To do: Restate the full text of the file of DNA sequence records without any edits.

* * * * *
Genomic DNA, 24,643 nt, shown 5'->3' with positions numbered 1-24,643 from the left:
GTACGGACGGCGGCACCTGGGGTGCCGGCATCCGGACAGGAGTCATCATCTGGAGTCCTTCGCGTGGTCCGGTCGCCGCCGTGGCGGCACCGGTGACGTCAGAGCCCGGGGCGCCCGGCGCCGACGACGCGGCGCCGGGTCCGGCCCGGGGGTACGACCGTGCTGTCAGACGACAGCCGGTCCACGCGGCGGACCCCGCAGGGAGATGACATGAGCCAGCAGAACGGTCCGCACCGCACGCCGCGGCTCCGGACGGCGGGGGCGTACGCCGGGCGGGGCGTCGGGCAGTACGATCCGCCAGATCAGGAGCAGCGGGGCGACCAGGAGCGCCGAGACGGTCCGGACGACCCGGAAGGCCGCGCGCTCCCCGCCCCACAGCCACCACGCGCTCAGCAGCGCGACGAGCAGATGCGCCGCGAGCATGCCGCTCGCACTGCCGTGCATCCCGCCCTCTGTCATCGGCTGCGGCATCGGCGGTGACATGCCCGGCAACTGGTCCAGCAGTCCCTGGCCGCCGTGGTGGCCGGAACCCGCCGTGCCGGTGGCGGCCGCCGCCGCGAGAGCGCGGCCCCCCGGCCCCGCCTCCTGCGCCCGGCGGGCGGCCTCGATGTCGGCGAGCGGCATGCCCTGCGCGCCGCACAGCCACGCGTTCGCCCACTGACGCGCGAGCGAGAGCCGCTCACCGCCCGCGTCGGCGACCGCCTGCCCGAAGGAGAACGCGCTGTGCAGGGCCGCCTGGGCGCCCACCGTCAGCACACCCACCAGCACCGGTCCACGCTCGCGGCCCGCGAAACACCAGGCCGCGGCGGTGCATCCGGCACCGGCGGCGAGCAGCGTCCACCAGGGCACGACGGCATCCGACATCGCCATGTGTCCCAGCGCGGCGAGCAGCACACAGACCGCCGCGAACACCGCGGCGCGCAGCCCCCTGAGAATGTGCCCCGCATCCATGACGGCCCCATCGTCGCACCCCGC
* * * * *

Genomic DNA, 24,643 nt, shown 5'->3' with positions numbered 1-24,643 from the left:
GTACGGACGGCGGCACCTGGGGTGCCGGCATCCGGACAGGAGTCATCATCTGGAGTCCTTCGCGTGGTCCGGTCGCCGCCGTGGCGGCACCGGTGACGTCAGAGCCCGGGGCGCCCGGCGCCGACGACGCGGCGCCGGGTCCGGCCCGGGGGTACGACCGTGCTGTCAGACGACAGCCGGTCCACGCGGCGGACCCCGCAGGGAGATGACATGAGCCAGCAGAACGGTCCGCACCGCACGCCGCGGCTCCGGACGGCGGGGGCGTACGCCGGGCGGGGCGTCGGGCAGTACGATCCGCCAGATCAGGAGCAGCGGGGCGACCAGGAGCGCCGAGACGGTCCGGACGACCCGGAAGGCCGCGCGCTCCCCGCCCCACAGCCACCACGCGCTCAGCAGCGCGACGAGCAGATGCGCCGCGAGCATGCCGCTCGCACTGCCGTGCATCCCGCCCTCTGTCATCGGCTGCGGCATCGGCGGTGACATGCCCGGCAACTGGTCCAGCAGTCCCTGGCCGCCGTGGTGGCCGGAACCCGCCGTGCCGGTGGCGGCCGCCGCCGCGAGAGCGCGGCCCCCCGGCCCCGCCTCCTGCGCCCGGCGGGCGGCCTCGATGTCGGCGAGCGGCATGCCCTGCGCGCCGCACAGCCACGCGTTCGCCCACTGACGCGCGAGCGAGAGCCGCTCACCGCCCGCGTCGGCGACCGCCTGCCCGAAGGAGAACGCGCTGTGCAGGGCCGCCTGGGCGCCCACCGTCAGCACACCCACCAGCACCGGTCCACGCTCGCGGCCCGCGAAACACCAGGCCGCGGCGGTGCATCCGGCACCGGCGGCGAGCAGCGTCCACCAGGGCACGACGGCATCCGACATCGCCATGTGTCCCAGCGCGGCGAGCAGCACACAGACCGCCGCGAACACCGCGGCGCGCAGCCCCCTGAGAATGTGCCCCGCATCCATGACGGCCCCATCGTCGCACCCCGC